P. 1.18 states concentrate to be shipped by a trans-load facility in Champion, MI to have access to Canadian National Railway networks (CN).
P. 19.2.1 discusses the need for downstream refining and smelting: “Several smelters could receive concentrate with the nearby candidates being the Horne smelter located in Noranda, Quebec or the copper smelter in Sudbury, Ontario. Other alternatives include seaborne export to Asia or Europe.”
- If this project is such a slam dunk, why haven’t they been able to procure funding after over a decade of scrambling?
- And why did their CEO step down just a few months ago?
- This study on the economic impact of mining shows that only 25% of mines lead to long-term economic benefit for communities, with half of those coming from before 1982, and most of those being new coal strip mines out West; in other words, it is an exceedingly small fraction of mines which will lead to meaningful economic revitalization.
- The study specifically cites the issue of “flickering“— the tendency for metal mines to close and re-open, again and again, as the price of a mineral fluctuates above and below the cost of operation; this creates much uncertainty in the lives of workers. Flickering is what has defined Copperwood’s entire nonexistence thus far: the flickering of funding, the flickering of proposed start-up dates, the flickering of CEOs. Highland Copper has stated again and again that, in addition to awaiting the necessary capital, they are awaiting a surge in the price of copper to make the project viable— Great… but what happens if the price plunges after the mine begins operation?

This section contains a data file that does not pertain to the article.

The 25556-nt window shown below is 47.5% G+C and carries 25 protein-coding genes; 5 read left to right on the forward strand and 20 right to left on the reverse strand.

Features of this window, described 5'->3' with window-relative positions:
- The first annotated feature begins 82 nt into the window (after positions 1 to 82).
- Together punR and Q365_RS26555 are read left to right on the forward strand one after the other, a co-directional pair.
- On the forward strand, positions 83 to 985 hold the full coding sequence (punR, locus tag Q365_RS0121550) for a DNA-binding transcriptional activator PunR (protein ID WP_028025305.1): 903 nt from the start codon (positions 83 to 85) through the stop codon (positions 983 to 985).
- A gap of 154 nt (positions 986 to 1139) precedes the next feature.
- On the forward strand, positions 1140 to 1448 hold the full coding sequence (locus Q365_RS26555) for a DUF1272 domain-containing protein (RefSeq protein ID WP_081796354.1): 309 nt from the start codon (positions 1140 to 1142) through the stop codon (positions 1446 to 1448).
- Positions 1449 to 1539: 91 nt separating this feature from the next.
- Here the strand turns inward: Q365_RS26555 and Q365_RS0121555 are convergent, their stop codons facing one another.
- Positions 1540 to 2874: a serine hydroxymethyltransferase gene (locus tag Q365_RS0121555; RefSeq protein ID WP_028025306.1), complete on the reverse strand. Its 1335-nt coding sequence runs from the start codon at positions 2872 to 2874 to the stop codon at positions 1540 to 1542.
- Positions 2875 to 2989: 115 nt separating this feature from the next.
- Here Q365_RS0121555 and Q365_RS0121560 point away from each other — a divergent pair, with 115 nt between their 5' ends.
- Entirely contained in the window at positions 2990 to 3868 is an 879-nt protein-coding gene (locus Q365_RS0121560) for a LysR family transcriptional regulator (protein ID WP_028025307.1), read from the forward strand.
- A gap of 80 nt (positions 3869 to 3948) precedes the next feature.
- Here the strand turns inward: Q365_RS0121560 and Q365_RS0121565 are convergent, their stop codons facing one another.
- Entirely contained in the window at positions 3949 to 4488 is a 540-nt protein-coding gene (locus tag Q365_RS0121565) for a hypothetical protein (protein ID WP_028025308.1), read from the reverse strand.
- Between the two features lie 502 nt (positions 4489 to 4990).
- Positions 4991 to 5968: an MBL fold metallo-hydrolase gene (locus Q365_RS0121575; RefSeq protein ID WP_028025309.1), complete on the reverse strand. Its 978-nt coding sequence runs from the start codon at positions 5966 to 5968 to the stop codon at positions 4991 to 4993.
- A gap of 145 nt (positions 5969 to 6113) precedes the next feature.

- This is a big chunk of change for a project that will only last 11 years;
- Since HC’s market cap is only $43 million — well short of the $390 million in startup capital required — MSF would be investing in a company that likely will be taken over by a larger partner at some point before the mine is up and running;
- Interim CEO Barry O’Shea said, “I can tell you with certainty that an award of this nature will move the needle significantly in terms of (how) our debt providers and our equity investors look at our company. It’s not only a large financial boost for the project, but it is a true endorsement.”
In other words, he has stated explicitly that they want to use an official State endorsement as leverage to win over more outside equity investors and bank loans— a pretty suspect use of Michigan taxpayer money, don’t you think?
- Finally, Highland Copper no doubt touted their “resolutions of support” gathered from area townhalls. Keep in mind, those resolutions were agreed upon by no more than two or three dozen people. Meanwhile, there is a petition with over 11,000 signatures opposing the Mine.
Now, without further ado, the details of the action:
- Firstly, please submit your short message via this online form (allows for limited length )
- Secondly, send that same message, or a longer version, to the e-mail addresses below— you may copy and paste the entire list directly into the CC: field of a new email. These addresses comprise ALL the Michigan Strategic Fund board members, plus a few more of special relevance:
You can also call the office of Quentin L. Messer, Chair of the Michigan Strategic Fund:
Again, this is our most important action to date, and the clock is ticking!
Thank you for your help, everyone! Remember, ProtectThePorkies is not an organization, but a movement, comprised of anyone who feels a connection to this area and a desire to fight for its wellbeing! Take care!